Yes, running a comprehensive set of statistical tests is nice if you want to be thorough. But that may take days or weeks. In some situations, the question may be asked in a meeting with a bunch of people wanting an answer right away, and the best answer may just be to use google right there in the meeting to see if the generator is 'good enough' according to other users. There is a whole spectrum of answers between 'quick google' and 'comprehensive tests'.
Bonus points for mentioning that in REALISTICALLY you cannot prove the generator is 100% uniform in all situations. The cases are:
1) You cannot look at the source code. So even if you generate N random numbers that look uniform, there is no way to know that every number from N+1 on is 10 (for example) without generating more numbers. No matter where you stop, you cannot make any claims about the numbers you have not yet generated
2) You can look at the source code. It's probably too ugly to understand, unless it's a very simple Linear Congruential Generator. If it's too ugly, I'd say that besides admiring the code you probably could not make any solid conclusions.
Although risky, it may be worth mentioning that if the application has a predictable number of calls to the random number generator, then you could test that generator for that many calls. However, I've seen some interviewers who would misinterpret this and assume that you don't know how to make algorithms that are robust and scale well.
There's an accessible discussion of this in the Princeton Companion to Mathematics
How, though, does one use a deterministic computer to select ten thousand random numbers between 10 30 and 10 31 ? The answer is that one does not in fact need to: it is almost always good enough to make a pseudorandom selection instead. ...
When should we regard such a sequence as “random”? Again, many different answers have been suggested. One idea is to consider simple statistical tests: we would expect that in the long run the frequency of zeros should be roughly the same as that of ones, and more generally that any small subsequence such as 00110 should appear with the “right” frequency (which for this sequence 1/32 would be since it has length 5).
It is perfectly possible, however, for a sequence to pass these simple tests but to be generated by a deterministic procedure. If one is trying to decide whether a sequence of zeros and ones is actually random— that is, produced by some means such as tossing a coin—then we will be very suspicious of a sequence if we can identify an algorithm that produces the same sequence. For example, we would reject a sequence that was derived in a simple way from the digits of π, even if it passed the statistical tests. However, merely to ask that a sequence cannot be produced by a recursive procedure does not give a good test for randomness: for example, if one takes any such sequence and alternates the terms of that sequence with zeros, one then obtains a new sequence that is far from random, but which still cannot be produced recursively.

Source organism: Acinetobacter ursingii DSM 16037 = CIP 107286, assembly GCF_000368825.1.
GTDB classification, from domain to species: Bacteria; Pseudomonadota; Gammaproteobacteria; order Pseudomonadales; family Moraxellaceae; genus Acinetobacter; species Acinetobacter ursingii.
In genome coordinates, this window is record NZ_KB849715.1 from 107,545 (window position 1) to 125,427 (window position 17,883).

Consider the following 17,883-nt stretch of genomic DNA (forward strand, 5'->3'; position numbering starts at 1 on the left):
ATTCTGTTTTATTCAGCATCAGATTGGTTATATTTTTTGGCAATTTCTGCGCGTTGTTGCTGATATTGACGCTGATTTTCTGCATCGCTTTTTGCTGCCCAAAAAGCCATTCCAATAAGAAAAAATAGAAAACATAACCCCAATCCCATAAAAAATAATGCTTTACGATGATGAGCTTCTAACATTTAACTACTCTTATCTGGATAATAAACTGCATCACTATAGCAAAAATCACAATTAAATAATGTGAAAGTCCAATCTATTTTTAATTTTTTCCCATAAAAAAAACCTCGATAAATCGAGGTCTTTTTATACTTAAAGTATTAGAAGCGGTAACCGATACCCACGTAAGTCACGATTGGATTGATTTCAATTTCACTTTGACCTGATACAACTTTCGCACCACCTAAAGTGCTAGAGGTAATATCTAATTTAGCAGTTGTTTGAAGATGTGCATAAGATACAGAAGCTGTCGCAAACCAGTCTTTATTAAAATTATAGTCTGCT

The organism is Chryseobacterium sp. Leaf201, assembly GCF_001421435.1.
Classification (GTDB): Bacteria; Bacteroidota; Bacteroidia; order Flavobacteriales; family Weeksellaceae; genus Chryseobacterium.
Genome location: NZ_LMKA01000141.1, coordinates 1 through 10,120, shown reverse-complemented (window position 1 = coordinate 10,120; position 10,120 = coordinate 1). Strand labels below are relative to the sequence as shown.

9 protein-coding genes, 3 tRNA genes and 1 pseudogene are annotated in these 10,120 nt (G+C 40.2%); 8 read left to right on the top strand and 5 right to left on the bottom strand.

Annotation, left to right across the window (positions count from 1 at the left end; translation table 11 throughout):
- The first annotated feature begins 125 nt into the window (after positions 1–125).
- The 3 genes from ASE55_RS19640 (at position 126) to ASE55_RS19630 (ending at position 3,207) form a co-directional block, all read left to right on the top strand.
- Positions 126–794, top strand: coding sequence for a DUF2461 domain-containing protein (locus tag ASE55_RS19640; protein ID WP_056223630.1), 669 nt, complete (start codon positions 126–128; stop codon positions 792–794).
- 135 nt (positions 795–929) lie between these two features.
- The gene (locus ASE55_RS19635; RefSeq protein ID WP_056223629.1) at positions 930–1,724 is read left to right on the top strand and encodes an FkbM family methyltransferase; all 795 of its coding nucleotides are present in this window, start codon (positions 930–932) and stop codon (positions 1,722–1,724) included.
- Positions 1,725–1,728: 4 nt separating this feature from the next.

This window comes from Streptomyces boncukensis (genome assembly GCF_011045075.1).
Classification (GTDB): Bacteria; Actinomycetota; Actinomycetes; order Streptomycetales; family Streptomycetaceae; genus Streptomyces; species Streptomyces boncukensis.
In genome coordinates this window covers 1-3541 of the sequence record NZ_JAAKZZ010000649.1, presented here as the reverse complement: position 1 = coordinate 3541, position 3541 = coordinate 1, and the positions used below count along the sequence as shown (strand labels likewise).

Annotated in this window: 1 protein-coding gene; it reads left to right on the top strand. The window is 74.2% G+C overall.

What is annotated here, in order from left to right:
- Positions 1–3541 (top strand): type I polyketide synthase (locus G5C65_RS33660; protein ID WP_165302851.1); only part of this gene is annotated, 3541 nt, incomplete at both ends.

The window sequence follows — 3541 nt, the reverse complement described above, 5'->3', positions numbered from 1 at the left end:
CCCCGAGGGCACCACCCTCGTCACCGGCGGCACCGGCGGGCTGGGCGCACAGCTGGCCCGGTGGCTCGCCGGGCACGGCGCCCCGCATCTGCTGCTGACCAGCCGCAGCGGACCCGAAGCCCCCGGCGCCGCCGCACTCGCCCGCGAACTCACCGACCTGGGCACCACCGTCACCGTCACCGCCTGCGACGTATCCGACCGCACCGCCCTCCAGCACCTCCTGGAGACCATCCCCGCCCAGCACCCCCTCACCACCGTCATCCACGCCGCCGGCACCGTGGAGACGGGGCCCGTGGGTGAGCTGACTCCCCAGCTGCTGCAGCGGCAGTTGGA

For this reason, von Mises suggested in 1919 that a sequence of zeros and ones should be called random if it is not only the case that the limit of the frequency of ones is 1/2, but also that the same is true for any subsequence that can be extracted “by means of a reasonable procedure.” In 1940 Church made this more precise by translating “by means of a reasonable procedure” into “by means of a recursive function.” However, even this condition is too weak: there are such sequences that do not satisfy the “law of the iterated logarithm” (something that a random sequence would satisfy). Currently, the so-called Martin–Löf thesis, formulated in 1966, is one of the most commonly used definitions of random- ness: a random sequence is a sequence that satisfies all the “effective statistical sequential tests,” a notion that we cannot formulate precisely here, but which uses in an essential manner the notion of recursive function. By contrast with Church’s thesis, with which almost every mathematician agrees, the Martin–Löf thesis is still very much under discussion.
This is a bit of a cruel question for an interview (unless this was a research position), but a fun one for a forum. 20 years ago after finishing my maths degree, I would have gaily presented a random generator written by myself with the mathematical proof that it was random. Looking at that code now, I find it hard to believe that I wrote it. These days, I do what any practical programmer would do, and use an algorithm implemented by NAG, numpy, matlab or some other well respected package (I trust NAG), and perhaps do some simple statistical analysis to verify, if the distribution were critical for some reason or another.
The important thing in an interview is to be honest though. If you don't know, then tell them you have to look it up. If you don't know and it doesn't interest you to look it up, it is okay to tell them that too. Doing a challenging job that requires constant research has to be something the employer caters for by providing a good working environment. Challenging is good, but confrontational and competitive is counter productive (too many 'C's).